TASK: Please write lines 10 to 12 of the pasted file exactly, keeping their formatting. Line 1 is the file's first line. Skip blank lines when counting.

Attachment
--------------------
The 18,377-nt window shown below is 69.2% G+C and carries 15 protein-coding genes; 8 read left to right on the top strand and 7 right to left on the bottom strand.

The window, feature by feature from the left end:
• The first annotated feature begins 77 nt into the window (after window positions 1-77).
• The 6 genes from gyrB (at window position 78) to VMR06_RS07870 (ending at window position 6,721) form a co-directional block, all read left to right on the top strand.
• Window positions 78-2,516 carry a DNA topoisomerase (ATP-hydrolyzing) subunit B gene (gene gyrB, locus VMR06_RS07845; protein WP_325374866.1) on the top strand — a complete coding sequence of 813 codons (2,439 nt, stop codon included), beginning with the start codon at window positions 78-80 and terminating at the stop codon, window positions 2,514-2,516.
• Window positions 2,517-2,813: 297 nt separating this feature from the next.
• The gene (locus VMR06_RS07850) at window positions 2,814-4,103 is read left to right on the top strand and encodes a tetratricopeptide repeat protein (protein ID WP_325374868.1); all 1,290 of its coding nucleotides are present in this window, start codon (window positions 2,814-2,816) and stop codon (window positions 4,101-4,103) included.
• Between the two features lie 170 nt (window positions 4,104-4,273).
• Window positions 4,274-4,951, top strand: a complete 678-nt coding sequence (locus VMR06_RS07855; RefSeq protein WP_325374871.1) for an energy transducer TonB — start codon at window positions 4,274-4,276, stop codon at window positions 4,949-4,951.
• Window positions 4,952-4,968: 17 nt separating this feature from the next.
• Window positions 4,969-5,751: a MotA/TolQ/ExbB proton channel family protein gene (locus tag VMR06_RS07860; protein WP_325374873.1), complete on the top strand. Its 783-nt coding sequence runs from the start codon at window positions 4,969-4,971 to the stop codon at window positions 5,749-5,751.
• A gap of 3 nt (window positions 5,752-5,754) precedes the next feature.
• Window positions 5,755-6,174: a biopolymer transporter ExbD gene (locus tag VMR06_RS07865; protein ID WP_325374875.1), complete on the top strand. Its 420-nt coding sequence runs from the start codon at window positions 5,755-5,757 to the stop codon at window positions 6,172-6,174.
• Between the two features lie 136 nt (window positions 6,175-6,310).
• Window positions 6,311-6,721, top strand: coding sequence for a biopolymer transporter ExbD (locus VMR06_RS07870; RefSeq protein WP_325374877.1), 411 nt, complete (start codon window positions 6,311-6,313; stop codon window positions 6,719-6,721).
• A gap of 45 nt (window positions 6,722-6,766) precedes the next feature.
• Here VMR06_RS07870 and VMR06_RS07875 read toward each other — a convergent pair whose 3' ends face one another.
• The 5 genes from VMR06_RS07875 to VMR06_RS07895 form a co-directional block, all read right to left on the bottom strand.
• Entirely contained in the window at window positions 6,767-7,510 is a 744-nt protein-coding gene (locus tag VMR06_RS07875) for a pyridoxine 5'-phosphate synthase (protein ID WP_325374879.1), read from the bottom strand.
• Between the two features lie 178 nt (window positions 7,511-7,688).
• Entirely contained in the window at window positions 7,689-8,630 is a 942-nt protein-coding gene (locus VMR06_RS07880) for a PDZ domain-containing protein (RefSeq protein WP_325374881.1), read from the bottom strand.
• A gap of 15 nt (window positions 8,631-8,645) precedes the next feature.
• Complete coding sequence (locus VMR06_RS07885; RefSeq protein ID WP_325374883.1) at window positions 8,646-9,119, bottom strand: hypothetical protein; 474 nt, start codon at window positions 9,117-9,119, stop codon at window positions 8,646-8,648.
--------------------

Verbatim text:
• Window positions 4,952-4,968: 17 nt separating this feature from the next.
• Window positions 4,969-5,751: a MotA/TolQ/ExbB proton channel family protein gene (locus tag VMR06_RS07860; protein WP_325374873.1), complete on the top strand. Its 783-nt coding sequence runs from the start codon at window positions 4,969-4,971 to the stop codon at window positions 5,749-5,751.
• A gap of 3 nt (window positions 5,752-5,754) precedes the next feature.